Becoming a Sustainable Leader

Sustainable leadership focuses on bringing about dramatic changes inside and outside organizations and calls for prospective sustainability leaders to be aware of the various traits, styles, skills and knowledge that he or she should have; the internal and external leadership actions that he or she should be taking; the leadership practices and principles that he or she should be following and disseminating and embedding throughout the organization; and the habits that have come to be associated with effective sustainability leadership.  There is no universal curriculum for becoming a sustainable leader and things like traits, actions and practices will vary depending on the personality and temperament of the leader and the context in which he or she is operating; however, the elements listed below are based on the work of several researchers who have analyzed the training, experiences and practices of sustainability leaders in organizations selected from many countries and sectors.  It is hoped that these elements can provide a foundation for the continuous study and work that is needed in order to become and remain and effective sustainable leader.

  1. Traits
  • Caring and morally-driven
  • Honesty and trustworthiness in actions and relationships (“keep your word”)
  • Systemic holistic thinker
  • Enquiring and open-minded
  • Self-aware and empathetic
  • Visionary, tenacious and courageous
  • Concern for disparities and injustices and commitment to human rights
  • Respect for diversity and different ways of working, cultures and mindsets
  • Passion for sustainability and commitment to a sustainable lifestyle
  1. Styles
  • Inclusive and engaging
  • Collaborative
  • Consensual decision making
  • Empowering and trusting
  • Visionary and creative
  • Altruistic (guiding and helping others with the ultimate goal of improving their wellbeing)
  • Servant (transcending self-interest to serve the needs of others)
  • Radical
  1. Skills
  • Manage complexity and unpredictability
  • Bridge disciplines and sectors
  • Communicate vision
  • Exercise judgement
  • Challenge and innovate
  • Staff and team management
  • Managing diversity in the workplace and socially
  • Think and plan long term
  1. Knowledge
  • Competence in domains relevant to organizational goals and purposes
  • Awareness of ecological, economic, political, cultural and community contexts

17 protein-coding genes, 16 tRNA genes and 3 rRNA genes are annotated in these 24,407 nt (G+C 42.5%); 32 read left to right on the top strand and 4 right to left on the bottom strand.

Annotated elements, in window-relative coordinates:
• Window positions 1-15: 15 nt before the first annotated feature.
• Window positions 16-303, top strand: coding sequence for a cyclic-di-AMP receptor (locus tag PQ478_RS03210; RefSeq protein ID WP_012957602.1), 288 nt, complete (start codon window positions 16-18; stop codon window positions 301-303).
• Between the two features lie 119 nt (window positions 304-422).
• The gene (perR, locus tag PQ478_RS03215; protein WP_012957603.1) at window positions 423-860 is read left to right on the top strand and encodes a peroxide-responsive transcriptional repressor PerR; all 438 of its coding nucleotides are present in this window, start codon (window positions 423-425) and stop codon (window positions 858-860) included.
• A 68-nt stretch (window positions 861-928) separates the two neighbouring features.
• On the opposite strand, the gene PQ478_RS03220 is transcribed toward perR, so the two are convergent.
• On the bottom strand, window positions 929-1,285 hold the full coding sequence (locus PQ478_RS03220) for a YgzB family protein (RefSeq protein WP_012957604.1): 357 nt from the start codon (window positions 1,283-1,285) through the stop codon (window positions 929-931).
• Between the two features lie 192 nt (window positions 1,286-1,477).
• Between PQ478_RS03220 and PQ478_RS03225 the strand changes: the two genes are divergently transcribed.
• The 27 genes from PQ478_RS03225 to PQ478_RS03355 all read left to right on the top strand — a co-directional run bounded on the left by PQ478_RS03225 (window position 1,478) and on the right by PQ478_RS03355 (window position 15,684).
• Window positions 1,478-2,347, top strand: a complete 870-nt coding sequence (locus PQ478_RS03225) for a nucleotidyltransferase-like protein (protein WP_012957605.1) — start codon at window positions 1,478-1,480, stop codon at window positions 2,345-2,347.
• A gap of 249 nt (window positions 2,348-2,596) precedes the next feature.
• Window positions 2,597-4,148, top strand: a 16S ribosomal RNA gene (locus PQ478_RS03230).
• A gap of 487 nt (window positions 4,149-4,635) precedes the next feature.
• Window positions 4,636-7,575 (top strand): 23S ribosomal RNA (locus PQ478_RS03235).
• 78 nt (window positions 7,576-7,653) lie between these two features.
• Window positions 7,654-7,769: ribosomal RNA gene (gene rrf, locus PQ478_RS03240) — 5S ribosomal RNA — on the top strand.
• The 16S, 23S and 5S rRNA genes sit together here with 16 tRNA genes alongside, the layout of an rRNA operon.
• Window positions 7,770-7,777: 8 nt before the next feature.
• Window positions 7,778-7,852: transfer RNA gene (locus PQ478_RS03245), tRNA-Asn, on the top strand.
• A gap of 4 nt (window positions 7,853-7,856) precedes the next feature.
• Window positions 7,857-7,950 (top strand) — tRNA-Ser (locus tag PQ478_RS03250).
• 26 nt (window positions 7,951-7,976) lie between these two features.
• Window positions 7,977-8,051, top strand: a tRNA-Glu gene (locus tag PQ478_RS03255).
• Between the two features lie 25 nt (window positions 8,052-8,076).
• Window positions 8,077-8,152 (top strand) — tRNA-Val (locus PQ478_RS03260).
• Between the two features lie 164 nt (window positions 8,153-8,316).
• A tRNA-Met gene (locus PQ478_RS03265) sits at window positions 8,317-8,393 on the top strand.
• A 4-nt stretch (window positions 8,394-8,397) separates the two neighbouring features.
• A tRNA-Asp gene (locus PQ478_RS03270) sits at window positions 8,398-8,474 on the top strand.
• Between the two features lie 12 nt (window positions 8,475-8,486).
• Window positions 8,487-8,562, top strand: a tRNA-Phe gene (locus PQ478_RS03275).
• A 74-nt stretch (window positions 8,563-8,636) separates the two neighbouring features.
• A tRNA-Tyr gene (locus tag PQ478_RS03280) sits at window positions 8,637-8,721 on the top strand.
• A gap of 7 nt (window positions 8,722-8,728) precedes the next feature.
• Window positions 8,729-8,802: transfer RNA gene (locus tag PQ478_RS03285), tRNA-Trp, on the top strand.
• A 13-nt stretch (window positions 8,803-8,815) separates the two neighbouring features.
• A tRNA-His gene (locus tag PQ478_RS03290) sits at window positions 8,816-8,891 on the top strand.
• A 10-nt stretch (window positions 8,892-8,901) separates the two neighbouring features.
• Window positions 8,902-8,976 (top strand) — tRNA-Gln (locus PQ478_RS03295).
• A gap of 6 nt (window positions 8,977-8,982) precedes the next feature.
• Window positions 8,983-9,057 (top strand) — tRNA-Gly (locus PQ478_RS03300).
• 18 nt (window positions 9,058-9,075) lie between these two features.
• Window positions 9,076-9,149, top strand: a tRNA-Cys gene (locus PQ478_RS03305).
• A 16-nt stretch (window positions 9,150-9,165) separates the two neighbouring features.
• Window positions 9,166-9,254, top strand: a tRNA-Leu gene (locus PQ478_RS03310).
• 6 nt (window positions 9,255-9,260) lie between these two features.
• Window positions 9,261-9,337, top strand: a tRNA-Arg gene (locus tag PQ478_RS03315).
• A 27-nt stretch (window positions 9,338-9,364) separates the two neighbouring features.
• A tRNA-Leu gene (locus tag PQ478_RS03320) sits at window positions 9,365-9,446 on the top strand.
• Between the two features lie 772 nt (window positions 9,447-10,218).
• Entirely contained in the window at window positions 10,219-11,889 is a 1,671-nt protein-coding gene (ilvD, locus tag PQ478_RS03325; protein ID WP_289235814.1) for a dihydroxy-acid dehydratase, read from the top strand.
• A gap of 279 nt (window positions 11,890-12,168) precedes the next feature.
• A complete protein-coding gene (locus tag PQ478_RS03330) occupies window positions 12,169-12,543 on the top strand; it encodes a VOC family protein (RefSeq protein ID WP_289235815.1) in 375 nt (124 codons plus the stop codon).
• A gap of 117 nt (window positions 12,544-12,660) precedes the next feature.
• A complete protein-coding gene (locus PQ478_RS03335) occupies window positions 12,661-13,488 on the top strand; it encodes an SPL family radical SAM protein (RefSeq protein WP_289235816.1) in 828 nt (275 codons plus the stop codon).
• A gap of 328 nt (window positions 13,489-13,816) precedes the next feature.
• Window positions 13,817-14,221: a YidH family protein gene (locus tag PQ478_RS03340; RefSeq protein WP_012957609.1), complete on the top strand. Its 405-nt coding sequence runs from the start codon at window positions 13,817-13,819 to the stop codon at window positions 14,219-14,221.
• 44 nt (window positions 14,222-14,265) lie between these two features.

• Global challenges and dilemmas
  • Interdisciplinary connectedness
  • Change dynamics and options
  • Organizational influences and impacts
  • Awareness of stakeholder roles and diverse stakeholder views 
  1. Internal Leadership Actions 
  • Organizational culture and reach
  • Informed decisions
  • Strategic direction
  • Governance structure
  • Role of leadership
  • Management incentives
  • Performance accountability
  • People empowerment
  • Learning and innovation
  1. External Leadership Actions 
  • Cross sector partnerships
  • Sustainable products and service
  • Sustainability awareness
  • Context transformation
  • Stakeholder transparency 
  1. Leadership Practices
  • Commitment to training and staff development programs
  • Proactively striving for amicable labor relations
  • Development of strategies for staff retention
  • Shifting compensation programs toward metrics that valued contributions to customer loyalty and to innovation
  • Promoting environmental and social responsibility
  • Initiating communications with multiple stakeholders and transparently taking into account and balancing their interests
  • Developing and embedding a shared vision for the goals of the business
  1. Habits
  • Taking a long-term perspective in making decisions
  • Fostering systemic innovation aimed at increasing customer value
  • Developing a skilled, loyal and highly engaged workforce
  • Offering quality products, services and solutions
  • Developing and maintaining the trust of organizational members and stakeholders
  • Committing to and engaging in ethical behavior and decision making and establishing ethical values and standards throughout the organization

For additional information, see W. Visser and P. Courtice, Sustainability Leadership: Linking Theory and Practice (Cambridge UK, University of Cambridge Institute for Sustainability Leadership, 2011), 1; G. Avery and H. Bergsteiner, “Sustainable leadership practices for enhancing business resilience and performance”, Strategy and Leadership, 39(3) (2011), 5, 6; and D. Timmer, J. Creech and C. Buckler, Becoming a Sustainability Leader (Winnipeg CN: International Institute for Sustainable Development, 2007), 56, 59.  To learn more about Sustainable Leadership, see the chapter on that subject available as part of “Leadership: A Library of Resources for Sustainable Entrepreneurs”, which is prepared and distributed by the Sustainable Entrepreneurship and available here.

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